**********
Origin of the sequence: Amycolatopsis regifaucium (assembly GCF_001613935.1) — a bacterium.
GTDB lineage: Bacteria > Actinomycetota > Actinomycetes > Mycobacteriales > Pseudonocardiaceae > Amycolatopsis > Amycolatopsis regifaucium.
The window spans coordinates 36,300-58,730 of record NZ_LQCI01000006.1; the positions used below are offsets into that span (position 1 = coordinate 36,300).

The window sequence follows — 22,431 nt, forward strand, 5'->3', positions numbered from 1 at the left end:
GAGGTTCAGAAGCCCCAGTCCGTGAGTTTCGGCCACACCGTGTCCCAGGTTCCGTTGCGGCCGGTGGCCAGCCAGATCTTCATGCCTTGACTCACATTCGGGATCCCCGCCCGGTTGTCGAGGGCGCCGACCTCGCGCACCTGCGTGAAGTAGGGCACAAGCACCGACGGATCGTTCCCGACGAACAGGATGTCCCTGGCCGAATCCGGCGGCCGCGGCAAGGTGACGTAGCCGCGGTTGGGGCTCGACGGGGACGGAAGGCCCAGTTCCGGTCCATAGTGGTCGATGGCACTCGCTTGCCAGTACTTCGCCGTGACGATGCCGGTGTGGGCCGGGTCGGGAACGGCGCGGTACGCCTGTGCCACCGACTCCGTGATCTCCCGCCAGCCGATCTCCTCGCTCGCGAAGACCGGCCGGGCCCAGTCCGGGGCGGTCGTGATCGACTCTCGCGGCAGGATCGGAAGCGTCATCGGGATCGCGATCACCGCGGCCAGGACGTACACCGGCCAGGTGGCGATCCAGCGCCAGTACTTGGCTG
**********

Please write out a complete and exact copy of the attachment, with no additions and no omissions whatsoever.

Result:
Origin of the sequence: Amycolatopsis regifaucium (assembly GCF_001613935.1) — a bacterium.
GTDB lineage: Bacteria > Actinomycetota > Actinomycetes > Mycobacteriales > Pseudonocardiaceae > Amycolatopsis > Amycolatopsis regifaucium.
The window spans coordinates 36,300-58,730 of record NZ_LQCI01000006.1; the positions used below are offsets into that span (position 1 = coordinate 36,300).

The window sequence follows — 22,431 nt, forward strand, 5'->3', positions numbered from 1 at the left end:
GAGGTTCAGAAGCCCCAGTCCGTGAGTTTCGGCCACACCGTGTCCCAGGTTCCGTTGCGGCCGGTGGCCAGCCAGATCTTCATGCCTTGACTCACATTCGGGATCCCCGCCCGGTTGTCGAGGGCGCCGACCTCGCGCACCTGCGTGAAGTAGGGCACAAGCACCGACGGATCGTTCCCGACGAACAGGATGTCCCTGGCCGAATCCGGCGGCCGCGGCAAGGTGACGTAGCCGCGGTTGGGGCTCGACGGGGACGGAAGGCCCAGTTCCGGTCCATAGTGGTCGATGGCACTCGCTTGCCAGTACTTCGCCGTGACGATGCCGGTGTGGGCCGGGTCGGGAACGGCGCGGTACGCCTGTGCCACCGACTCCGTGATCTCCCGCCAGCCGATCTCCTCGCTCGCGAAGACCGGCCGGGCCCAGTCCGGGGCGGTCGTGATCGACTCTCGCGGCAGGATCGGAAGCGTCATCGGGATCGCGATCACCGCGGCCAGGACGTACACCGGCCAGGTGGCGATCCAGCGCCAGTACTTGGCTG